Parole violators pose an exasperating problem for a state prison system short on bed space and maxed out in treatment programs.

Lapses here and there like drug use, missing curfew or failing to check in don't usually warrant a trip back inside. Offenders must be deemed a risk to the public or themselves before they lose their parole.

"They're taking a bed inside the prison and yet we may not be fully addressing what caused them to return back to prison," said Tom Patterson, Utah Department of Corrections director.

Only the worst of the worst get a return trip to the Point of the Mountain or Gunnison prisons, said Brent Butcher, Adult Probation and Parole director.

Under a new corrections plan, many parole violators wouldn't be sent back to prison at all. Rather, they would go to a privately operated parole violation center the department hopes to build on the Wasatch Front.

Patterson included the $7.6 million project in the Corrections Department 2008-09 budget request to Gov. Jon Huntsman Jr. last week. Corrections has already contracted with New Jersey-based Community Education Centers Inc. to build and manage the facility.

Moving forward depends on whether the state's Legislature funds the project during its 2008 session, which begins next month.

"My understanding is we have support for that," Patterson said.

Even if lawmakers provide the funds, Community Education Centers, or CEC, must obtain local approval to build in what company vice president Bill Palatucci called the "greater Salt Lake area."

"We have a couple of sites we're looking at. We haven't nailed that down yet. I don't want to get ahead of the real estate part of it," he said.

Palatucci, who said a location could be selected in a month, understands there could be opposition.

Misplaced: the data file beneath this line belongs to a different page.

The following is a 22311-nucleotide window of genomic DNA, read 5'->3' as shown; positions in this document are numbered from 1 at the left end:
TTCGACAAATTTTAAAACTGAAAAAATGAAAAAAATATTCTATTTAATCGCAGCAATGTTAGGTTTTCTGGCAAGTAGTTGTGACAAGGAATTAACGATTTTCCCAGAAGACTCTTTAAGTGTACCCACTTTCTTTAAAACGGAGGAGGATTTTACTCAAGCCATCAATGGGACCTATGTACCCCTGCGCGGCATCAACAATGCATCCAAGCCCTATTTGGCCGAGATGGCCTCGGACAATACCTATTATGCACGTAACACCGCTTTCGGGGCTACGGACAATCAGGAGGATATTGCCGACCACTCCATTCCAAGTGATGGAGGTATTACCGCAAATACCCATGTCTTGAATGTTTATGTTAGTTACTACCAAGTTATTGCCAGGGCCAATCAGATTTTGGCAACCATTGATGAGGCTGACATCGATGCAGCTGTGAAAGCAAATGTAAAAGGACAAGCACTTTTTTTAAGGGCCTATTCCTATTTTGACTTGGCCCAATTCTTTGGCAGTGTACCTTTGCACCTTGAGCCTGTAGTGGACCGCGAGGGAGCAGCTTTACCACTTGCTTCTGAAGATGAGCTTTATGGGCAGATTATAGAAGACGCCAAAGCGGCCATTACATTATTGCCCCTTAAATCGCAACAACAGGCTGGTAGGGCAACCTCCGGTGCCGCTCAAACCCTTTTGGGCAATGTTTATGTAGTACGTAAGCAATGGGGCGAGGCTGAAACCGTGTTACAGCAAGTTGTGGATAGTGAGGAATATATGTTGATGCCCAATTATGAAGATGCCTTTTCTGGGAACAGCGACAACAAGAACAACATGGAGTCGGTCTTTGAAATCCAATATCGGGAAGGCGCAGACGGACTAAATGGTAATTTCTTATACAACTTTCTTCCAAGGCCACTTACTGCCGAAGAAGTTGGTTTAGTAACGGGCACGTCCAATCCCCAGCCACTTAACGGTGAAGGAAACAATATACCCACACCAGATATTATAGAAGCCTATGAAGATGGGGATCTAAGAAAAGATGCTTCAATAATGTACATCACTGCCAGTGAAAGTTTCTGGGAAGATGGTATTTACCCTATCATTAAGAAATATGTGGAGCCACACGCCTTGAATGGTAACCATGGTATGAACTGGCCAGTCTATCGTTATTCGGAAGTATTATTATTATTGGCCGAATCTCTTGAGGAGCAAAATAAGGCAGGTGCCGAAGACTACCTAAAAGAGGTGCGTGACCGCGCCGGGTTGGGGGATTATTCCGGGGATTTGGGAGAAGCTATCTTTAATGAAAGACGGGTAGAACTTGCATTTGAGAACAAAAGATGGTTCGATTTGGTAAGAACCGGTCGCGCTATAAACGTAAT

"It's always a bit of a challenge," he said. "But these are a little different types of offenders who have been in the community prior to their stay in the center and who are going back into the community anyway. Most community groups are OK with that."

CEC has treatment and education facilities in 22 states, including parole violation centers in Colorado, New Jersey and Pennsylvania.

The length of stays in the center, which would open in 2009, would vary. Programs include behavior modification, drug and alcohol counseling, employability and self-improvement, Palatucci said. The proposal calls for the cost to not exceed $69 a day per offender. Prison inmates currently cost the state $70.35 a day.

The center would free up prison cells for more serious offenders and provide treatment programs aimed at rooting out the cause of their criminal behavior, Patterson said, adding he hopes it will reduce recidivism.

The probation violation center wouldn't be the prison's first foray into the private sector. A state budget shortfall in 2001 closed the Promontory Correctional Facility in Draper. Centerville-based Management & Training Corp. operated that building, which housed 240 inmates preparing for parole.


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